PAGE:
1. An early 17th-century English text
As suggested by the gilt tooling to the contemporary full calf binding, this copy of The Custumers Alphabet and Primer of 1608 by Thomas Milles is from the library of Edward Gwynn, a lawyer who formed a major library of 16th and early 17th-century English and Latin texts. He famously owned a volume containing nine Shakespeare quartos bound together, which was sold by the New York dealer Rosenbach to the Folger Library in 1919 for $100,000.
Little is known of Gwynn, but he was probably born c.1590, and entered Middle Temple in November 1610. From 1626 he lived with his close friend Alexander Chorley in a house within the gardens of Furnivall's Inn, off Holborn in London.
Around 200 books from his library have now been traced, including this copy of a The Custumers Alphabet and Primer, a treatise on the ‘Creede or Beliefe in the true Doctrine of Christian Religion’ by a Sandwich customs officer that includes the author's manuscript annotations in brown ink to the text. As part of the private collection of the dealer Martin Orskey (1926-2019) sold by Dominic Winter in South Cerney, near Cirencester on June 26, it was estimated at £2000-3000 but sold to an online bidder at £14,000.
2. A Fijian sperm whale tooth pendant
This 2in (5cm) high sperm whale tooth pendant carved in the form of a human is of a rare type associated with the Fiji Islands. A seemingly unique Fijian necklace (presented to Lady Gordon around 1875-80) survives in the Museum of Archaeology and Anthropology at the University of Cambridge composed of multiple similar figurines and pendants. All share the same distinctive features and are pierced through on the back of their heads for suspension.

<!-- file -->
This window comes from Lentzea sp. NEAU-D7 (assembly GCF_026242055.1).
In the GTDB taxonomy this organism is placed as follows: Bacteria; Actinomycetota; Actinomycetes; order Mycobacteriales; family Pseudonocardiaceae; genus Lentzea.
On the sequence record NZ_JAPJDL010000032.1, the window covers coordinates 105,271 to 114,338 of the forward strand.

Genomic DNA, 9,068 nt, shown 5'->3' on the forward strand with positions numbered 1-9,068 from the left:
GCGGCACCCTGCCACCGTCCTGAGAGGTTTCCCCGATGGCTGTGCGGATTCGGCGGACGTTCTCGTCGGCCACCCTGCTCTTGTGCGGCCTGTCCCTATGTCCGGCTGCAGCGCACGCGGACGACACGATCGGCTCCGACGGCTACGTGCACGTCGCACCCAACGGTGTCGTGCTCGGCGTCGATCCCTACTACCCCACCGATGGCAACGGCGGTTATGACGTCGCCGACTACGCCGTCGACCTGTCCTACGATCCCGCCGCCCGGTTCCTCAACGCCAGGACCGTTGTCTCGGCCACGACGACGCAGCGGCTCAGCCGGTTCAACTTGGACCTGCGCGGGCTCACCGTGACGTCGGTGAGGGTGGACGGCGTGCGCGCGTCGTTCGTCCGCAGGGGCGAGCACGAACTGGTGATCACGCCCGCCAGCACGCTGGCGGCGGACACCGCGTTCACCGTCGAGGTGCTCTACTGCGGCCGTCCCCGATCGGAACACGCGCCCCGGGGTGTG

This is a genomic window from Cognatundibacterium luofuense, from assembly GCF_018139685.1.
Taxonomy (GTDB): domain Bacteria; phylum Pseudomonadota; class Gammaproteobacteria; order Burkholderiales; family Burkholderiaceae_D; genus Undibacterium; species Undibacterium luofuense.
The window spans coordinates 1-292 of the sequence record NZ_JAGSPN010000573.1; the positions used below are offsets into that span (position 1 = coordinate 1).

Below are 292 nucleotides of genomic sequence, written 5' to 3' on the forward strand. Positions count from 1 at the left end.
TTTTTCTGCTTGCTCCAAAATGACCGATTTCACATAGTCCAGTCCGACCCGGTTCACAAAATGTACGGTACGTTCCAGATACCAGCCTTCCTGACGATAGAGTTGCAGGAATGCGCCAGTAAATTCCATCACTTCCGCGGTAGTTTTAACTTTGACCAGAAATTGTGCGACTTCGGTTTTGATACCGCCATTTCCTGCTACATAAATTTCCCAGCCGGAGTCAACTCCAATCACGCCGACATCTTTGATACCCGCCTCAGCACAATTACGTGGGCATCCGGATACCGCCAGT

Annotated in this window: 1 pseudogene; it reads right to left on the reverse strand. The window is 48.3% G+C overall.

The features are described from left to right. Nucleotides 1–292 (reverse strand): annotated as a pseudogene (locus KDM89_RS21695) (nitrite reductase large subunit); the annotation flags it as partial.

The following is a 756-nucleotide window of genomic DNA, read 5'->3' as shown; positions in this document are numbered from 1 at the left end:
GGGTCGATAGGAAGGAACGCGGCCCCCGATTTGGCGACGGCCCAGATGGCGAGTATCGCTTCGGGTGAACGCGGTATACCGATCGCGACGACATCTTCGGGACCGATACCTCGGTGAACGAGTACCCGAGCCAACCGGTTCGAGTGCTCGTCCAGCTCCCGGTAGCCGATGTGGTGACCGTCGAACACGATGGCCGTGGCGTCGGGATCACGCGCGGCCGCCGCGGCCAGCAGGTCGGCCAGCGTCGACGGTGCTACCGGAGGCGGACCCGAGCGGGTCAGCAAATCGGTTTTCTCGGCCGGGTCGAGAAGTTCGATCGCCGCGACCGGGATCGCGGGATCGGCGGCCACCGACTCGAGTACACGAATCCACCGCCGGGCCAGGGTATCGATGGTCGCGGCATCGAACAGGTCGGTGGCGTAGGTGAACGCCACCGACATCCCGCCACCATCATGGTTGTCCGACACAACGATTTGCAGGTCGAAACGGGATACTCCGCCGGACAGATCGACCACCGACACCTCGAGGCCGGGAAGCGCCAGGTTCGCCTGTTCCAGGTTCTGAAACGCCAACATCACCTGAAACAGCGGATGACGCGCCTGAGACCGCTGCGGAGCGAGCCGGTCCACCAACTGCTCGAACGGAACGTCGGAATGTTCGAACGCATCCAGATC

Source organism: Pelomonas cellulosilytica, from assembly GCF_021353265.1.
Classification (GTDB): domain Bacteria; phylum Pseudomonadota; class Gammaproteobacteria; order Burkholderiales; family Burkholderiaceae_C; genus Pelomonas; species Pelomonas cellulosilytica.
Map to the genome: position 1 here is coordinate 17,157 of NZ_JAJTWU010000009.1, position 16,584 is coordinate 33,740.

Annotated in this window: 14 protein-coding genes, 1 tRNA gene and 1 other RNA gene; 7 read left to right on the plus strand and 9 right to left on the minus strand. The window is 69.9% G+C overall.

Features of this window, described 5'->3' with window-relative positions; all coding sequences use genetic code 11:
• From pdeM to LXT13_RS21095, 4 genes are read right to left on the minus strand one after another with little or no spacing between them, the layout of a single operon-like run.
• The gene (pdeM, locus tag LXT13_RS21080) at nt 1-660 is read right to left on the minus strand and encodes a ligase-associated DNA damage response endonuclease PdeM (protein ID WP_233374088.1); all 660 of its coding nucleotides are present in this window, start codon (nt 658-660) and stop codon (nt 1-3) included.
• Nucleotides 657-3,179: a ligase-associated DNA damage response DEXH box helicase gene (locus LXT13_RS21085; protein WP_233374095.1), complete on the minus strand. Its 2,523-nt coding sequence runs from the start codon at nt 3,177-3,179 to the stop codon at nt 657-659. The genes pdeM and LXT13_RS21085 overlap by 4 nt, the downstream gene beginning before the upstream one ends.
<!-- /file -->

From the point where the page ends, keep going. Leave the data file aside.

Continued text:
This example, of uncertain date, emerged for sale at Gorringe’s of Lewes on June 25 where, against an estimate of £800-1000, it sold via thesaleroom.com at £11,000. It could yet prove a bargain. A figure of this type was sold by Bonhams in Los Angeles last year for $200,000.
3. A 19th century French bone maritime diorama
This early 19th century French bone maritime diorama is finely carved with a three-masted gunship. Offered in 10in (25cm) gilt composition frame, it took an unexpected £0000 at Toovey’s of Washington, West Sussex on June 21. It sold to an online bidder well above the £80-120 guide.
4. An Italian gilt bronze mounted pietra dura and ebonised casket
This Italian gilt bronze mounted pietra dura and ebonised casket is of a type typically associated with the Grand Ducal workshops in Florence. It measures 12in (30cm) wide – the three-dimensional carved fruit against a lapis lazuli ground typical subjects of the period c.1720.
At Charterhouse in Sherborne on June 20 it sold within estimate to an online bidder at £18,000.
5. A Gien pottery faience charger
This 18in (45cm) Gien pottery faience charger sold for an unexpected £1150 (estimate £40-60) at David Lay of Penzance on June 20. Key to its appeal was the signature Gauffre for the highly-regarded late 19th century factory artist Léon Gauffre, for whom this bucolic landscape scene populated by figures and livestock was a typical subject.